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Tax should never be central to any investment decision you make but it still has an important role to play. What that means is your investments should be tax effective rather than tax driven.

Depending on your personal financial circumstances, there are bound to be ways you could minimise you tax obligations to maximise your investment returns.

Types of investment

Investing in shares or property is generally more tax effective than investing in cash. This is not only because we are in a low interest rate environment but you will have to pay your marginal tax rate on any interest earned in a term deposit or bank account.

Alternatively, if you invest in companies on the Australian Securities Exchange (ASX) that pay dividends, you get the benefits of franking credits. When a company pays tax on its earnings, the tax you pay on your dividends is reduced by that amount. If your marginal tax rate is less than 30 per cent, you may even receive a cash refund.

Property investors can utilise the tax benefits of negative gearing to boost returns. Negative gearing occurs when the cost of owning a rental property is greater than the income it generates each year. This creates a tax loss, which may be offset against other income including your wage or salary.

If you hold your shares or property for more than a year, any capital gains will only be taxed at half your marginal tax rate. And if you have a capital loss on another asset you can offset it against your gain.

Choosing the right vehicle

Despite the recent winding back of some tax concessions, super is generally considered the most tax effective vehicle for investments for a number of reasons.

Firstly, you only pay 15 per cent tax on your superannuation guarantee or salary sacrifice contributions (30 per cent if you earn more than $250,000 a year). That means that for every $1 you contribute, 85c is invested. But if you invest outside super, it’s with after tax money. So if your marginal tax rate is 30 per cent you would only have 70c in every dollar to invest and even less if you’re on the top rate.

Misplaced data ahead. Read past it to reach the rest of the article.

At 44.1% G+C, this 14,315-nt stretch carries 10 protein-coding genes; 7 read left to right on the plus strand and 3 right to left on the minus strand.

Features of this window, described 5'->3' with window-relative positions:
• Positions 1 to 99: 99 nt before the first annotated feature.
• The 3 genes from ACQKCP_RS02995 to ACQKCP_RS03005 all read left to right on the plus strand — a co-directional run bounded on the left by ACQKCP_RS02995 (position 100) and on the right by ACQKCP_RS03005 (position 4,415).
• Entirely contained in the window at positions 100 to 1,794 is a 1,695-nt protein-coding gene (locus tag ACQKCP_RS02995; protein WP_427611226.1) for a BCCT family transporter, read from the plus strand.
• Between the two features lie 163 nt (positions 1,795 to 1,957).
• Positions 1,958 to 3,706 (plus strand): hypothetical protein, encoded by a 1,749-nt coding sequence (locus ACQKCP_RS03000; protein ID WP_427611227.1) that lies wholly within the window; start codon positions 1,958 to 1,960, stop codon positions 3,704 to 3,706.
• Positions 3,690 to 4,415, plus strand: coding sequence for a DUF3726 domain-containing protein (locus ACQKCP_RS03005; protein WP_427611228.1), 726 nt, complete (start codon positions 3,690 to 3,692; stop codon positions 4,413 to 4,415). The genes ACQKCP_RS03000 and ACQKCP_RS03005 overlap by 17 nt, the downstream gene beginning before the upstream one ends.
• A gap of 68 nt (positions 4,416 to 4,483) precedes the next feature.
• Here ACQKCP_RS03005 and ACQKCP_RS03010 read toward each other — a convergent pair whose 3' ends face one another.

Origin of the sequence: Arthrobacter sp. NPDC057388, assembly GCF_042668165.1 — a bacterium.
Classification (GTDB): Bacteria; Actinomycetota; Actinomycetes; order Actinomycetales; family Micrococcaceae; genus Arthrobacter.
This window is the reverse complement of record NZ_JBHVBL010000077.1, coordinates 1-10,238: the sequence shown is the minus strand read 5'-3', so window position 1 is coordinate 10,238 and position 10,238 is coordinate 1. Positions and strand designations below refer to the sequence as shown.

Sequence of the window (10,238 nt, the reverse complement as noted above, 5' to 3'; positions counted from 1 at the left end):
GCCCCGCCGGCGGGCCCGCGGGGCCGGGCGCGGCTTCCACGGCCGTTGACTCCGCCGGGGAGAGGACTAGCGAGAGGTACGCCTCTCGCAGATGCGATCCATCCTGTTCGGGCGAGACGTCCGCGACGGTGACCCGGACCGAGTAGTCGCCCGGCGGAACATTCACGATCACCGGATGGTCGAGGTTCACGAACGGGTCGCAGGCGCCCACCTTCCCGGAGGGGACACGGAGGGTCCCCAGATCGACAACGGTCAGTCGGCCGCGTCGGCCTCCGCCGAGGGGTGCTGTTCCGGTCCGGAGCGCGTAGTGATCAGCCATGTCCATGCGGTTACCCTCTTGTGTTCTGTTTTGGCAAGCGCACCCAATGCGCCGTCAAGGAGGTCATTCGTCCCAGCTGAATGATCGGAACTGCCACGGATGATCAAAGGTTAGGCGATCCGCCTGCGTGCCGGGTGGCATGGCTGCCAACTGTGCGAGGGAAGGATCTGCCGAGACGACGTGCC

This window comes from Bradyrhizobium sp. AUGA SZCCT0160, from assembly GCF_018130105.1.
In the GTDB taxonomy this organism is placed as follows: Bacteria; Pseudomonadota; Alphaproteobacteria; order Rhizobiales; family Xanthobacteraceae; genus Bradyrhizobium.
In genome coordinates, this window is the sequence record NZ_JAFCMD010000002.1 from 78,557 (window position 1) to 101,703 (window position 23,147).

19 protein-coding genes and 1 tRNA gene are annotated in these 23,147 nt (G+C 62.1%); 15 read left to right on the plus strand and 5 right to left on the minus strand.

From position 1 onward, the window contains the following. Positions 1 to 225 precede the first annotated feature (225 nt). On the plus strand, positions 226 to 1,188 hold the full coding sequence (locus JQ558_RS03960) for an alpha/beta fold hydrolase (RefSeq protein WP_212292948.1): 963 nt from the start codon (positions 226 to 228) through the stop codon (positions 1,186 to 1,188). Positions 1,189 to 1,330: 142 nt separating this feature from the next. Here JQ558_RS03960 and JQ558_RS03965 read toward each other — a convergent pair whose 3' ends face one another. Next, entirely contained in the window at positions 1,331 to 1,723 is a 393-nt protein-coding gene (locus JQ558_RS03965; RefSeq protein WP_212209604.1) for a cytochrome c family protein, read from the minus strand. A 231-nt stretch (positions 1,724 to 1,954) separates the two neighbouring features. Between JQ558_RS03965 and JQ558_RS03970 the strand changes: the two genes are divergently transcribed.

Secondly, tax on earnings in super is 15 per cent at most but can be less if franking credits are applied.

Thirdly, once you enter pension phase there is no tax on earnings.

The icing on the cake is that once you’re over 60, you can withdraw money from your super without paying any tax.

Super is also favourable when it comes to capital gains tax as you only pay 10 per cent tax on any gain.

Other tax-effective investments

Outside super, you may choose to put your money in investment bonds.

Also known as insurance bonds, they can prove tax effective if your marginal tax rate is higher than 30 per cent. That’s because you pay 30 per cent tax on the investment for the first 10 years. If you make no withdrawals during that period no further tax is payable.

Different strokes for different folks

According to a survey by Russell Investments and the ASX, tax also plays a role when deciding whose name to hold investments in and what investment vehicle to use.i

The return on Australian shares in the 10 years to December 2016 was 4.7 per cent in the hands of somebody with the lowest marginal tax rate, 3 per cent for somebody on the highest rate and 4.9 per cent when in super.

It’s a similar story for residential property: a return of 7.2 per cent for the lowest tax rate, 5.8 per cent for the highest and 7.2 per cent in super.

Returns were significantly lower for cash but the same trend emerged.

Tax plays an important role when it comes to maximising returns so why not talk with us to see how we can help you to make the most of your investments.

i 2017 Russell Investments/Long-term Investing Report, ASX.

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